Central Pacific Marine National Monuments

Expansion Announced  |  Timeline  |  How We Helped Protect the Pacific Remote Islands  |  Case for Support

President Obama Has Twice Created the Largest Strongly Protected Areas in History

Twice now, President Obama has secured his legacy as an ocean steward. With the expansion of two Pacific marine monuments President Obama has committed over 1,000,000 square miles of ocean to strongly protected marine reserves. The newest, an expansion of Papahānaumokuākea Marine National Monument in August 2016, will extend the prohibition of commercial extraction out to the extent of the 200 nautical mile Exclusive Economic Zone (EEZ). It is scheduled to be fully implemented in 2019.

On September 25, 2014, President Obama previously signed a proclamation expanding the existing Pacific Remote Islands Marine National Monument from 83,000 square miles to 490,343 square miles, making it one of the largest strongly protected areas on the planet. To protect the whales, seabirds, sea turtles, fishes and corals in this region of the central and western Pacific Ocean, commercial fishing and mineral extraction will be prohibited in the national monument.

The expansion of the Pacific Remote Islands Marine National Monument occurred in the Exclusive Economic Zone of Jarvis Island and Wake and Johnston Atoll. The monument as a whole encompasses the seven islands and reefs of Wake, Johnston, Baker, Howland, Kingman, Jarvis and Palmyra, as well as the ocean around them.



Timeline of Our Involvement with the Pacific Remote Islands Marine National Monument

How We Helped Make the Pacific Remote Islands Monument a Reality

In 2009, following several years of research and advocacy work by Marine Conservation Institute, President George W. Bush designated the Pacific Remote Islands and Rose Atoll Marine National Monuments under the Antiquities Act. With the Marinas Trench, these three monuments encompassed 195,000 square miles of the Pacific Ocean.

Since 2009, Marine Conservation Institute has continued its efforts to ensure protection for this monument by improving our scientific understanding of the ecology of this region and providing input to managers on issues of enforcement and monitoring.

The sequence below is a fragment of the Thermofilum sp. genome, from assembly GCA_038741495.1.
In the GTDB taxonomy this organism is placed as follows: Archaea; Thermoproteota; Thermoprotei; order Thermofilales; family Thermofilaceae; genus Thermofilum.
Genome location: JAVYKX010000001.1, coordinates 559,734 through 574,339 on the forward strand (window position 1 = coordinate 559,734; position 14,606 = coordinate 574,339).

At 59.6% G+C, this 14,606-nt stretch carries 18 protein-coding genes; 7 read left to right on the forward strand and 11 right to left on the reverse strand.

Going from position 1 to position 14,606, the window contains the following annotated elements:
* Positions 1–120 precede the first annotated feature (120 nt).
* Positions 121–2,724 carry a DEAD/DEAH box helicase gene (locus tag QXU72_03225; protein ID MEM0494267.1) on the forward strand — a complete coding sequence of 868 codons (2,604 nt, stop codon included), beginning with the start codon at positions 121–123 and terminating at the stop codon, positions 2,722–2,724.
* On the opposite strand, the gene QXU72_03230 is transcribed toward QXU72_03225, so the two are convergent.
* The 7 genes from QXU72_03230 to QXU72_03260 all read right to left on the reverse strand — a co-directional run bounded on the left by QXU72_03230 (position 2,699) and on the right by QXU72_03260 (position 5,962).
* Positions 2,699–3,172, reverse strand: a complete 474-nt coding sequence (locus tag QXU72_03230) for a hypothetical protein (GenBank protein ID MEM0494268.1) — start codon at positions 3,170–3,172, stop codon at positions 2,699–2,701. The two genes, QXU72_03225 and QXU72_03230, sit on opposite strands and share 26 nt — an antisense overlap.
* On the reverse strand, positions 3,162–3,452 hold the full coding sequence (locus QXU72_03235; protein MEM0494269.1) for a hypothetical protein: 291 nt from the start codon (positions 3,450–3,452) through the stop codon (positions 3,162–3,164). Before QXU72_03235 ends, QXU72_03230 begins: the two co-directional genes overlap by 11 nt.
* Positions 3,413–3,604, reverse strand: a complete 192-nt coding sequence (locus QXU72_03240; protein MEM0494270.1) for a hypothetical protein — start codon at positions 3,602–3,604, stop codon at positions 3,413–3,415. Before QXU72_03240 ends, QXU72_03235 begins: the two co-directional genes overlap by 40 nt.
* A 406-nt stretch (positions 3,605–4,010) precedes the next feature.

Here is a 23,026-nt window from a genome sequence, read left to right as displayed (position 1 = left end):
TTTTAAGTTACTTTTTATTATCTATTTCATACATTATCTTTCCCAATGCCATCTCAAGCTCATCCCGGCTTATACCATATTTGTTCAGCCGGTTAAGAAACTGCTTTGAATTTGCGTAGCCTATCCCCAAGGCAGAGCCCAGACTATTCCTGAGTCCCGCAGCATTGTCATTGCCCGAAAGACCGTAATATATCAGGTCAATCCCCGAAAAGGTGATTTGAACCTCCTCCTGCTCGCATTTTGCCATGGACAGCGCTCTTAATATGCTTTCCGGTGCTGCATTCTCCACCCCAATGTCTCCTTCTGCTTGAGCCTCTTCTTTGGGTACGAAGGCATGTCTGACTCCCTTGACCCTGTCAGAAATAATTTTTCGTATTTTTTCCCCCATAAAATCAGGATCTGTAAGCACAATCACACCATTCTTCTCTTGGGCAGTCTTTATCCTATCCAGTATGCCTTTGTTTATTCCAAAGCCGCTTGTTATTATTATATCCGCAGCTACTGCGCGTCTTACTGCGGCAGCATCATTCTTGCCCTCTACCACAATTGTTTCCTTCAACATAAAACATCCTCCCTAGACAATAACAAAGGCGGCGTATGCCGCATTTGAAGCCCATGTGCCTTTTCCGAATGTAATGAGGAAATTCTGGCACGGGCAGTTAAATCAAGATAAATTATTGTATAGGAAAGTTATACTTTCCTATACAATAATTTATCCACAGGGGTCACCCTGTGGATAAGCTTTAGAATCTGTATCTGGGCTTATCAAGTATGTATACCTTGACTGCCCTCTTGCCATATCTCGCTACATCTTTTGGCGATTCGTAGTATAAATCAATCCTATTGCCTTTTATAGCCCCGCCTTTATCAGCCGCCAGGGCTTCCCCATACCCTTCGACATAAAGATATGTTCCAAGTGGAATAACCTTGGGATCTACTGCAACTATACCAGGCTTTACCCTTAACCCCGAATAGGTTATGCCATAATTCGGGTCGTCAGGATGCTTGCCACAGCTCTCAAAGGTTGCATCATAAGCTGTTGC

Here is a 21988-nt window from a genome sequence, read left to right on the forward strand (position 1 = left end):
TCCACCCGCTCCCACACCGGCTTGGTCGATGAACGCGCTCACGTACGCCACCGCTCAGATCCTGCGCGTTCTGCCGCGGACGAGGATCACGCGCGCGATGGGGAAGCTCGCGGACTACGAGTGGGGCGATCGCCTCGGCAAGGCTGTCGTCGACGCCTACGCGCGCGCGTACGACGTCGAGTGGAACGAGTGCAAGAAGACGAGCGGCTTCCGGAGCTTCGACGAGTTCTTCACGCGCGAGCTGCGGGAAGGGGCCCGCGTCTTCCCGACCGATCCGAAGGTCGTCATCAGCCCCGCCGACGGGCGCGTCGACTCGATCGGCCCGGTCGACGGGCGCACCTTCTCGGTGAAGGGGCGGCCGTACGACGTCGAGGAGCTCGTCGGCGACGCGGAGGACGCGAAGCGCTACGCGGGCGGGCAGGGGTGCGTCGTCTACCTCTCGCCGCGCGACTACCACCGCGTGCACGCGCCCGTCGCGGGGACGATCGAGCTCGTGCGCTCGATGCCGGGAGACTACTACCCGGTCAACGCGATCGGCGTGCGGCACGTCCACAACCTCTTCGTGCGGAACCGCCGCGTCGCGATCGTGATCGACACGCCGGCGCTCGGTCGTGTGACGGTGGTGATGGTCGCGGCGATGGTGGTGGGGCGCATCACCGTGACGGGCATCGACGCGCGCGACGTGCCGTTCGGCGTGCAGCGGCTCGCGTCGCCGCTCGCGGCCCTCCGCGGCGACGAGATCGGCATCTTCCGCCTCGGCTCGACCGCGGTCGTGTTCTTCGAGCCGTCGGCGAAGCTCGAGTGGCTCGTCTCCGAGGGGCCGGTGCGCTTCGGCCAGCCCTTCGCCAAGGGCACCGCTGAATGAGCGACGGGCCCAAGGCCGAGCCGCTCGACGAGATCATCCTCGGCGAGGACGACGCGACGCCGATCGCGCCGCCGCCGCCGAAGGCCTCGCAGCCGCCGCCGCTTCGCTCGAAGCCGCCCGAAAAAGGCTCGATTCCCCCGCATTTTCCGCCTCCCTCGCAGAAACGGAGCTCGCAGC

Marine Conservation Institute worked with colleagues at the National Geographic Society to advocate for the expansion of this marine protected area. On September 25, 2014, President Obama officially expanded the Pacific Remote Islands National Monument, an area that includes seven remote island territories and surrounding waters in the Central Pacific: Wake Island, Johnston Island, Palmyra Island, Kingman Reef, Baker Island, Howland Island, and Jarvis Island.  The new boundaries now include the entire US exclusive economic zone area around Wake, Johnston, and Jarvis Islands. 

The extended protections encompass some of the most pristine coral reef and open ocean ecosystems in the world and protect important foraging areas for tropical seabirds and recovery zones for tunas and other fishes that are heavily exploited across the Pacific. These islands contain nearly four times as many shallow water reef-building coral species as the entire Florida Keys, hundreds of fish species and dozens of species of seabirds. Migrating fishes, turtles, birds and marine mammals frequent the islands, including endangered and threatened leatherback, green and hawksbill sea turtles, whales, and large migratory fish.  Several of these islands are also important to Polynesian, Micronesian, and US military and aviation history.

President Obama's vast expansion of the Pacific Remote Islands Marine National Monument has created one of the largest strongly protected area on the planet and brought us one step closer to securing protection for 30% of our oceans.